Teli     4 (13.3)   2 (10.5)     06 (12.2)
Gond     2 (6.7)    2 (10.5)      04 (8.2)
Mali      1(3.3)    2 (10.5)      03 (6.1)
Kirat     1(3.3)     1(5.3)       02 (4.1)
Thakur      0       2 (10.5)      02 (4.1)
Sheikh    1(3.3)       0          01 (2.0)
Kunbi     1(3.3)       0          01 (2.0)
Gowari      0        1(5.3)       01 (2.0)

Caste      [chi square] df 1   p value

Mahar       0.42                0.51
Teli        0.26                0.60
Gond          --
Mali          --
Kirat         --
Thakur        --
Sheikh        --
Kunbi         --
Gowari        --

Figures in parentheses indicate percentage.

Table 4: Mean Haemoglobin level and Mean Quetelet index in Hb AA
and Hb AS students

Electrophoretic     No. of            Mean               Z test
pattern             students       haemoglobin
                   (N = 735)           level             P value
                                   [+ or -] S.D.

Hb AA              686 (93.3)   10.83 [+ or -]1.254       28.08

Hb AS               49 (6.7)    7.95 [+ or -] 0.635       <0.001

Electrophoretic           Mean             Z test
pattern               Quetelet index
                       [+ or -] S.D.       P value

Hb AA              0.148 [+ or -] 0.0089    6.23

Hb AS              0.141 [+ or -] 0.0075   <0.001

Figures in parentheses indicate percentage.

Table 5: Distribution of subjects according to morbidities in
HbAS students

Morbid condition         Male            Female         Total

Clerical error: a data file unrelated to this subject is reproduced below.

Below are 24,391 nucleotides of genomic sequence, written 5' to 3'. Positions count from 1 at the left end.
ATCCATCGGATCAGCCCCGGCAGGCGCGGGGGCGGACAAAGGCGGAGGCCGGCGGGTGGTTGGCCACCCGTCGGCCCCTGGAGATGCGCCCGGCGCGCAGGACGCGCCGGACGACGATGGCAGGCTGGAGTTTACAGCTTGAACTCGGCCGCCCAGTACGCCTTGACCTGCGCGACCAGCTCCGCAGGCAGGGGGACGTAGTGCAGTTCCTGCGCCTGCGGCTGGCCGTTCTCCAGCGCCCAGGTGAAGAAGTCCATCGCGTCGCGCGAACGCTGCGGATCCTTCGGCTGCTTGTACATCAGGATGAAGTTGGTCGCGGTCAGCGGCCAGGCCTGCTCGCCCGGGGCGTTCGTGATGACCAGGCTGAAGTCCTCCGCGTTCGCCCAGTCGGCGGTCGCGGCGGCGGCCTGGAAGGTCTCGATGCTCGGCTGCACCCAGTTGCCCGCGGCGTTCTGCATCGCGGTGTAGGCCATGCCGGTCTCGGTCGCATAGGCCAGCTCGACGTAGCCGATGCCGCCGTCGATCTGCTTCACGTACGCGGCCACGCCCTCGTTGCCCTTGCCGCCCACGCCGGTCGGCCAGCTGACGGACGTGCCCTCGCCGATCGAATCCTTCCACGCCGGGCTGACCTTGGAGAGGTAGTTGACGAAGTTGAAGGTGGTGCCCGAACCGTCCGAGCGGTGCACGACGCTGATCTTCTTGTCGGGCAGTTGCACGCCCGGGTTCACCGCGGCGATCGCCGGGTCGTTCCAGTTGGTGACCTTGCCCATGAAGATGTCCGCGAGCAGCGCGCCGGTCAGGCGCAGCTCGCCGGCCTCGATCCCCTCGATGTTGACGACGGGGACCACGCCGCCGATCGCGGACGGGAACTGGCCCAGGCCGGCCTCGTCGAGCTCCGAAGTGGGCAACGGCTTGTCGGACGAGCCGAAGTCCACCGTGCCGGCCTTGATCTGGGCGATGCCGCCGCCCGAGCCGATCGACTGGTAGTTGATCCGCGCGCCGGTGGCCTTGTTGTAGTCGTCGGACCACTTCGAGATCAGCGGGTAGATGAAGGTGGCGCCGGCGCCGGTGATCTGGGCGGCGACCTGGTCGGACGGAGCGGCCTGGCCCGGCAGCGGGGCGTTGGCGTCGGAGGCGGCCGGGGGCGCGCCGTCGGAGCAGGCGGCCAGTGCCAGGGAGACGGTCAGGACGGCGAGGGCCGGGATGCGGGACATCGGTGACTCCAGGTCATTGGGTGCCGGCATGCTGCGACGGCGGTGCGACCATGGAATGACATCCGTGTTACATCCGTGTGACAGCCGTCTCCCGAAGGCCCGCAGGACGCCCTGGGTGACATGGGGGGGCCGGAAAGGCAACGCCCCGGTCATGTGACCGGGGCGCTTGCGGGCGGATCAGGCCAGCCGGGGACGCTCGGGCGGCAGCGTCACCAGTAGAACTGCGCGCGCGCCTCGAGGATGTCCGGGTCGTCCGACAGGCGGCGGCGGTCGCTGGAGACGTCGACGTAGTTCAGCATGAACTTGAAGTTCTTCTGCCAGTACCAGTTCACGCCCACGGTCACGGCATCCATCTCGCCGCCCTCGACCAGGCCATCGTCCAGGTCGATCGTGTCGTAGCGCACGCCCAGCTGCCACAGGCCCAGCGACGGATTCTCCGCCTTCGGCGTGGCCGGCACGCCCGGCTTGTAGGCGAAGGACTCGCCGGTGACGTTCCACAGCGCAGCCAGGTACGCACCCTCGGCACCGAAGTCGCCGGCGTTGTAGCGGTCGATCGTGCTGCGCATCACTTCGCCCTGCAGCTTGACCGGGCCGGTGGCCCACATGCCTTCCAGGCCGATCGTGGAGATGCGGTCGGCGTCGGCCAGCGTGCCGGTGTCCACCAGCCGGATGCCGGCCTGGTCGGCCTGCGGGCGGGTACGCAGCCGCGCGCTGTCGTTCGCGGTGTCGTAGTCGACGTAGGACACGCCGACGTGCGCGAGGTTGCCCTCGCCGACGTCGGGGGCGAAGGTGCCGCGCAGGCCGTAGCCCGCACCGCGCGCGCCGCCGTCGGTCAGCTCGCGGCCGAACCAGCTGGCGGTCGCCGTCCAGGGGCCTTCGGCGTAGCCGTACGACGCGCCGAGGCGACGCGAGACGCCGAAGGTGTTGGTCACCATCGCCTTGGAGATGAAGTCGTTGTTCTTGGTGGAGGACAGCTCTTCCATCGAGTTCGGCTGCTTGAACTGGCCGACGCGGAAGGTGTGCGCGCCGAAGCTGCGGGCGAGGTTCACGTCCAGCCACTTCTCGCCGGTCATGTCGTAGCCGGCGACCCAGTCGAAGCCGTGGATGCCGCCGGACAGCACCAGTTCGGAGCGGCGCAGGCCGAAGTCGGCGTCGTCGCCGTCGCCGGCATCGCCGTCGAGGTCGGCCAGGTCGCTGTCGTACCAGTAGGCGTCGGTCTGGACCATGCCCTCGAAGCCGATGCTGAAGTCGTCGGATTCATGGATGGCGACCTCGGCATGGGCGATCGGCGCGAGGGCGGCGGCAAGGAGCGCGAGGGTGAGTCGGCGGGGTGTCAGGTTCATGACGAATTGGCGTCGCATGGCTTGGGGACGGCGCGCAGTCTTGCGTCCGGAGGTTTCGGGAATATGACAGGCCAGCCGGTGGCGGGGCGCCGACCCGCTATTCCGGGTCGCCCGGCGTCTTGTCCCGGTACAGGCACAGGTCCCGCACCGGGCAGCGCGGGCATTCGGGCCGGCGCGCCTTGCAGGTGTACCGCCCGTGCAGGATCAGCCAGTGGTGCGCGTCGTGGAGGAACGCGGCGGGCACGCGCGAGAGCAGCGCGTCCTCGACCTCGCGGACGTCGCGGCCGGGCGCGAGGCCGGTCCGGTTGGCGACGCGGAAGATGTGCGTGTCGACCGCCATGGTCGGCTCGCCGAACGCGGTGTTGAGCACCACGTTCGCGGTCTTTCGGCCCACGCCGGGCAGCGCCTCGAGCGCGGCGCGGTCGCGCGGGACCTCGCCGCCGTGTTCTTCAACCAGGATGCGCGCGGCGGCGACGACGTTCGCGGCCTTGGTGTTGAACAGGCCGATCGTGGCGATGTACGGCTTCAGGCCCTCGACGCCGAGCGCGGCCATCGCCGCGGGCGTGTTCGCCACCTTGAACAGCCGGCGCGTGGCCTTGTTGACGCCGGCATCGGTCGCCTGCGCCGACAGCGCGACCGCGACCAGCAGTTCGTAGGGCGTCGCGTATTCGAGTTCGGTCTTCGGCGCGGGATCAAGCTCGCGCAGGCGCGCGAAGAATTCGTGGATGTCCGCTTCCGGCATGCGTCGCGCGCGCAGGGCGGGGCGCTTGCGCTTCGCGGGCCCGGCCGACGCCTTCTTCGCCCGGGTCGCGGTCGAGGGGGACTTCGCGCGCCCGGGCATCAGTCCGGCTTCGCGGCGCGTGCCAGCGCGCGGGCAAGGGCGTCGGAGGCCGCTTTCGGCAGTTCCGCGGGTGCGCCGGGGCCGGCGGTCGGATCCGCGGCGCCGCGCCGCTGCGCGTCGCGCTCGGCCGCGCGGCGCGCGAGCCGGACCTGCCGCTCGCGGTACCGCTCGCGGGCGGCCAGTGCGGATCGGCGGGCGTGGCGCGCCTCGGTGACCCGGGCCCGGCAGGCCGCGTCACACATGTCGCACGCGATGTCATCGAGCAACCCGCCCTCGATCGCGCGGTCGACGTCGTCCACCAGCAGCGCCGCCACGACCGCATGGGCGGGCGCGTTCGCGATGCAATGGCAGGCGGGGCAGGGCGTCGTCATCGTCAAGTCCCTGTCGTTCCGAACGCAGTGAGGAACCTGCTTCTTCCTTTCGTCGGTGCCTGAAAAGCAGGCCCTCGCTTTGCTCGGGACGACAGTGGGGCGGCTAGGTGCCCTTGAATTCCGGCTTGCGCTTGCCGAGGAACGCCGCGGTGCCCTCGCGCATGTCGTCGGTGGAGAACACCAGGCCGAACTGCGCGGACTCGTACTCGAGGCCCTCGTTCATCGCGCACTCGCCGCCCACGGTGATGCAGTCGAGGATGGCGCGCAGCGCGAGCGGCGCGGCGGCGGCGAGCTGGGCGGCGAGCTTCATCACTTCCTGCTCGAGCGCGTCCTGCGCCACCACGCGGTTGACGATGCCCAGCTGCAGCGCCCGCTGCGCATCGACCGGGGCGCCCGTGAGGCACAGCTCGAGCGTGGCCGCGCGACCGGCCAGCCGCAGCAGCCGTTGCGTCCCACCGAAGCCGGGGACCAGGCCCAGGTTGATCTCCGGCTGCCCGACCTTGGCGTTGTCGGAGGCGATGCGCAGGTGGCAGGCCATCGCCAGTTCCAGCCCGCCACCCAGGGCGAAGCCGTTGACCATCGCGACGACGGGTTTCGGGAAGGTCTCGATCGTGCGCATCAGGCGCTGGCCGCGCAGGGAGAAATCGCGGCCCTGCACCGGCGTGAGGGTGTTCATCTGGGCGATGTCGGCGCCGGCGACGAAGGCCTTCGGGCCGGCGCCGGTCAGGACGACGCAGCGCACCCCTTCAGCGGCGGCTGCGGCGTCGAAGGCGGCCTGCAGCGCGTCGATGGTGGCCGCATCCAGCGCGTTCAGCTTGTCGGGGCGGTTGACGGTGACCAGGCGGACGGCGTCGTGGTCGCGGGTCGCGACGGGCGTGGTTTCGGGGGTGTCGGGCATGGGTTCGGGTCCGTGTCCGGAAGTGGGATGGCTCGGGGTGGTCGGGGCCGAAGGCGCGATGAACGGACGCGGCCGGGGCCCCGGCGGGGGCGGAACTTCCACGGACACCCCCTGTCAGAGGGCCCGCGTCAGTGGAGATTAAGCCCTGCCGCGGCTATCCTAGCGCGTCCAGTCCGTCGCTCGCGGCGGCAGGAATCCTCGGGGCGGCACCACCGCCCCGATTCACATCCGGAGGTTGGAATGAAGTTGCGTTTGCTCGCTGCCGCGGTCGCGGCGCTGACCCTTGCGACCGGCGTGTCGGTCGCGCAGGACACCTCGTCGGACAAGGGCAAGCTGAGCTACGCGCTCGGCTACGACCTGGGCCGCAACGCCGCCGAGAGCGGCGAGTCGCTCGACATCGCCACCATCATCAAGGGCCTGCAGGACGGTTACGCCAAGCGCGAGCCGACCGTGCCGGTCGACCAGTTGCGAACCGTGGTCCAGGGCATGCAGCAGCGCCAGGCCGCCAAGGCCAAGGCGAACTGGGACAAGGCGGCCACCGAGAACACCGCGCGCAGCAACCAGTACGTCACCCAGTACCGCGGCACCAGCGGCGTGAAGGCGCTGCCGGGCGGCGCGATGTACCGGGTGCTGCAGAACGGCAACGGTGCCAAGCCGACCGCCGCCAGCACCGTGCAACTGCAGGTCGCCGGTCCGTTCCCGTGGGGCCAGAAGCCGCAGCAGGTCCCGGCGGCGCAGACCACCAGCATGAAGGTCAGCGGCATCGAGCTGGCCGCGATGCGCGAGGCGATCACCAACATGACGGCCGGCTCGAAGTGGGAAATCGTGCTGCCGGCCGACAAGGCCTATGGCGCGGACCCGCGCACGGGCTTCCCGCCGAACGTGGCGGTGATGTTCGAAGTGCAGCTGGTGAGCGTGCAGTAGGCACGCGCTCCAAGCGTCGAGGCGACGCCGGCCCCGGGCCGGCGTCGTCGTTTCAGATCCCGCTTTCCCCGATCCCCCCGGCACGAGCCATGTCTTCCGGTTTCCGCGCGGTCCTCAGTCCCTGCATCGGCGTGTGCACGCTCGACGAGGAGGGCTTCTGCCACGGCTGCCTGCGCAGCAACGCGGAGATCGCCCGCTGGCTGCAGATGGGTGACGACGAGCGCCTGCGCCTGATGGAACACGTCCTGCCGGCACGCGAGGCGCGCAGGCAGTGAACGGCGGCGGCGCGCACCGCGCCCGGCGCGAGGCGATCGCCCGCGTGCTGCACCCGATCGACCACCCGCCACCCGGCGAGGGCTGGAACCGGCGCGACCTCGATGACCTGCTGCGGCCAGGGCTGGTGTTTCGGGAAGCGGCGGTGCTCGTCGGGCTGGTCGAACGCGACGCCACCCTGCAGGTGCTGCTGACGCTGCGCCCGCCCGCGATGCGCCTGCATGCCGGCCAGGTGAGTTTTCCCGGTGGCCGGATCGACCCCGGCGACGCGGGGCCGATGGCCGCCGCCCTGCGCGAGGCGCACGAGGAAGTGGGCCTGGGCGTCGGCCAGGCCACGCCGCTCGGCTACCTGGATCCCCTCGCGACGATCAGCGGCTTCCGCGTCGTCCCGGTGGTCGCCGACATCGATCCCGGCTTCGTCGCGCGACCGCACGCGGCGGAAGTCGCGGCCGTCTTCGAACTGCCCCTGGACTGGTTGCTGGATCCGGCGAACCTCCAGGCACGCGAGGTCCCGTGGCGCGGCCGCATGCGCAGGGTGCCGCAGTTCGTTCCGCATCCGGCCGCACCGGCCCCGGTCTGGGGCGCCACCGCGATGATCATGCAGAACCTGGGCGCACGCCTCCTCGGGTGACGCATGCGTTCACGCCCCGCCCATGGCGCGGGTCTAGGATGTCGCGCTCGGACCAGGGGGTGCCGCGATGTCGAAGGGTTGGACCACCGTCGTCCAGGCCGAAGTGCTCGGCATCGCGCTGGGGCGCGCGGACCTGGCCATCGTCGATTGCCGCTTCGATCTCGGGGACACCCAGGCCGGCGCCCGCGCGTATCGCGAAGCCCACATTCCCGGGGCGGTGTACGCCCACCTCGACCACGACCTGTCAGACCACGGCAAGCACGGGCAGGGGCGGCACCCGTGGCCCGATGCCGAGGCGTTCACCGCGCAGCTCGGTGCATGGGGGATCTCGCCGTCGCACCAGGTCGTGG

(N = 29)         (N = 14)       (N = 43)

Lymphadenopathy         12 (40)         6 (31.6)       18 (36.8)

Upper respiratory       6 (20)          3 (15.8)       09 (18.4)
tract infection

Joint pain             5 (16.7)         3 (15.8)       08 (16.4)

Otitis media           5 (16.7)          1 (5.3)       06 (12.2)

Epistaxis               1(3.3)           1 (5.3)       02 (4.1)

Morbid condition     [chi square] df 1    p value

Lymphadenopathy             0.008           0.92

Upper respiratory           0.003           0.95
tract infection

Joint pain                  0.10            0.74

Otitis media                0.80            0.37

Epistaxis                   0.29            0.58

Figures in parentheses indicate percentage.
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Author:Akre, Charuhas V.; Sukhsohale, Neelam D.; Kubde, Sanjay S.; Agrawal, Sanjay B.; Khamgaokar, Mohan B.
Publication:International Journal of Collaborative Research on Internal Medicine & Public Health (IJCRIMPH)
Article Type:Report
Geographic Code:9INDI
Date:May 1, 2013
Words:4167